E.U. may decide to list LTTE as ‘terrorist’ by Friday
May 17th, 2006
By D.B.S. Jeyaraj
The European Union (EU) may take a policy decision on Friday May 19th on the question of listing the Liberation Tigers of Tamil Eelam (LTTE) as a terrorist organization said informed diplomatic sources.
According to these sources the decision in Brussels would most probably be that of listing the LTTE as terrorist and proscribing it among the 25 member European Union states.
“The decision seems inevitable. Only a major miracle can reverse or postpone this ” said the diplomatic sources.
Once the policy decision is taken each member state will have to ratify it. Thereafter each EU state could bring in specific legislation individually if it wished so to ban the LTTE within the Country concerned. This legislation would define the rules and regulations governing the conduct of a listed organization within the country.
Only the United Kingdom of the EU has already banned the LTTE as a terrorist organization under anti – terrorism laws in Britain. None of the other EU countries have done so.
The EU has already imposed a “travel ban” on the LTTE in EU countries. The decision came in September last year after Sri Lankan foreign Minister Lakshman Kadirgamar was assassinated in Colombo in August by a sniper in a murder suspected of being masterminded by the tigers.
The EU then condemned the LTTE for using “violence and terrorism” and announced that the tigers would not be made officially welcome in member states. It also called upon member states to review the situation individually and take further steps if necessary to curb LTTE activity on their soil.
No European Country followed up on that proposal but abided by the collective EU decision to impose a travel ban on the LTTE.
When the LTTE came to Europe in February this year to participate in talks with the Government of Sri Lanka (GOSL) in Geneva the tiger delegation did not go to any other country in Europe except Norway.
Switzerland being officially “neutral’ And “peace maker” Norway are not members of the EU.
The EU action last year was perceived as a warning signal to the LTTE to refrain from violence and engage seriously in peace talks.
Escalation of violence in recent months made the EU actively re- consider the LTTE ban issue again. Britain was in the forefront campaigning for a total ban on the LTTE. It was felt by some EU members that the LTTE had not taken full cognizance of EU warnings and that further action was necessary.
Representations made by Norway from “outside” and three Scandinavian nations “inside” EU helped stave off that proposal on the basis that the LTTE was engaged in a peace process facilitated by Oslo.
It was also pointed out that Finland. Denmark and Sweden were actively engaged in Sri Lanka as ceasefire monitors. An EU ban may restrict scope for further participation it was argued.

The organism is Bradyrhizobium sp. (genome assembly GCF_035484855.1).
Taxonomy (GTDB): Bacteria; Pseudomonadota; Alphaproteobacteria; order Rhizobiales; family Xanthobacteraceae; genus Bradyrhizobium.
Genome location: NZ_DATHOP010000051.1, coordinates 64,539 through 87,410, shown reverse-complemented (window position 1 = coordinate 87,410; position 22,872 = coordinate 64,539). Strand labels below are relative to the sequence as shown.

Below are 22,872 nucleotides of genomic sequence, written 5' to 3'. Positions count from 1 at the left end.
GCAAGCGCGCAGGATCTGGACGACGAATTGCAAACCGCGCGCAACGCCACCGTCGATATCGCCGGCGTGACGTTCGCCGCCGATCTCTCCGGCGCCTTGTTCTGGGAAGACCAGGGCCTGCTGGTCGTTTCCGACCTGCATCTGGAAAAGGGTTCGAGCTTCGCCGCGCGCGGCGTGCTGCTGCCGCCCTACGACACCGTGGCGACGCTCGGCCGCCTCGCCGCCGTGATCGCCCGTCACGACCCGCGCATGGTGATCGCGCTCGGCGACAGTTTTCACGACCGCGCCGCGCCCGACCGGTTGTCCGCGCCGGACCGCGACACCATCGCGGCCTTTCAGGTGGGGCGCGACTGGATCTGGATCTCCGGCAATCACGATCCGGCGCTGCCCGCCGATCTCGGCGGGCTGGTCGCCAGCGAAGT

The matter was then put on hold and the LTTE got a reprieve.
The issue was reactivated after a woman suicide bomber attack on the military headquarters in Colombo on April 25th in which nine people were killed and twenty – seven including army commander Lt. Gen Sarath Fonseka were injured.
Political observers are of the opinion that a number of factors may have weighed heavily against the LTTE this time.
Chief among them is the pressure exerted by the world’s sole super power on the EU to list the LTTE as terrorist.
Donald Camp, US principal assistant deputy secretary of state for South Asia and Central Asia affairs mentioned this specifically in media interviews while on a visit to Sri Lanka early this week.
” We have encouraged the EU to list the LTTE. We think the LTTE is very deserving of that label. We think it will help cut off financial supplies and weapons procurement and the like.” Donald Camp said.
Sri Lanka has also been waging a quiet diplomatic war in recent weeks to urge a EU ban on the LTTE. Colombo has been telling the Western nations that a total EU ban will pressure the tigers into suspending violence and participating fully in talks.
Both Foreign Affairs Minister Mangala Samaraweera, Peace secretariat director Palitha Kohona and several Sri Lankan envoys to Europe have been involved in this effort.
Palitha Kohona even went to Barcelona recently on a low – key mission to meet with Norwegian special peace envoy Jon Hanssen – Bauer and explain the reasons behind Sri Lankas call for a EU ban
Earlier Norway in an unofficial capacity had campaigned against a full ban stating it would affect the peace process.
Informed sources said that in recent times even Oslo had “lost heart” because of consistent “uncooperative ” conduct by the LTTE.
Norway was disappointed greatly by the refusal of LTTE chief negotiator and political adviser Anton Balasingham’s to meet with Jon Hanssen – Bauer on grounds of ill – health. Norway was informed that the tiger ideologue was “indisposed” from May 8th to 25th due to medical reasons.
LTTE leaders in the Wanni were also not cooperative when Hanssen – Bauer who went to Kilinochchi to meet the tiger hierarchy over vital concerns.
Diplomatic sources also said that the Norwegian minister in charge of the Lankan peace process Erik Solheim was now showing more interest in Nepal than Sri Lanka.
The proverbial straw which broke the camel’s back in this instance could be the May 11th attack on a Lankan naval flotilla by the LTTE and its aftermath say informed diplomatic sources.